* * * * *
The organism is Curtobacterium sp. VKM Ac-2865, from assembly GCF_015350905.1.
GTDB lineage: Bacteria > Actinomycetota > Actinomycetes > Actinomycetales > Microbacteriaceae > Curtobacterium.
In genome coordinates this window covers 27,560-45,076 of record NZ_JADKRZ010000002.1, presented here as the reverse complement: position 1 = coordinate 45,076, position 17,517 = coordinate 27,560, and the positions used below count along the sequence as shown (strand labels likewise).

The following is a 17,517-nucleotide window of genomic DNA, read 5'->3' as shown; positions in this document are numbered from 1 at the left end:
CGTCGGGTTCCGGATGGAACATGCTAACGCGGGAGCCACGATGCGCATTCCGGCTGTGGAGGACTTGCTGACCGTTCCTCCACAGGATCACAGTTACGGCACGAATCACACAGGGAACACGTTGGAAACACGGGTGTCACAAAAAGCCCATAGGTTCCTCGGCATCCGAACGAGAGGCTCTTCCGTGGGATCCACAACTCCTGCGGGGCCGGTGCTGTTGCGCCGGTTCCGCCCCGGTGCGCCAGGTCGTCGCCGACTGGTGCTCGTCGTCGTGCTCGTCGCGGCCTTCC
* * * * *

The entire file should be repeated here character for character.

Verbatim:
The organism is Curtobacterium sp. VKM Ac-2865, from assembly GCF_015350905.1.
GTDB lineage: Bacteria > Actinomycetota > Actinomycetes > Actinomycetales > Microbacteriaceae > Curtobacterium.
In genome coordinates this window covers 27,560-45,076 of record NZ_JADKRZ010000002.1, presented here as the reverse complement: position 1 = coordinate 45,076, position 17,517 = coordinate 27,560, and the positions used below count along the sequence as shown (strand labels likewise).

The following is a 17,517-nucleotide window of genomic DNA, read 5'->3' as shown; positions in this document are numbered from 1 at the left end:
CGTCGGGTTCCGGATGGAACATGCTAACGCGGGAGCCACGATGCGCATTCCGGCTGTGGAGGACTTGCTGACCGTTCCTCCACAGGATCACAGTTACGGCACGAATCACACAGGGAACACGTTGGAAACACGGGTGTCACAAAAAGCCCATAGGTTCCTCGGCATCCGAACGAGAGGCTCTTCCGTGGGATCCACAACTCCTGCGGGGCCGGTGCTGTTGCGCCGGTTCCGCCCCGGTGCGCCAGGTCGTCGCCGACTGGTGCTCGTCGTCGTGCTCGTCGCGGCCTTCC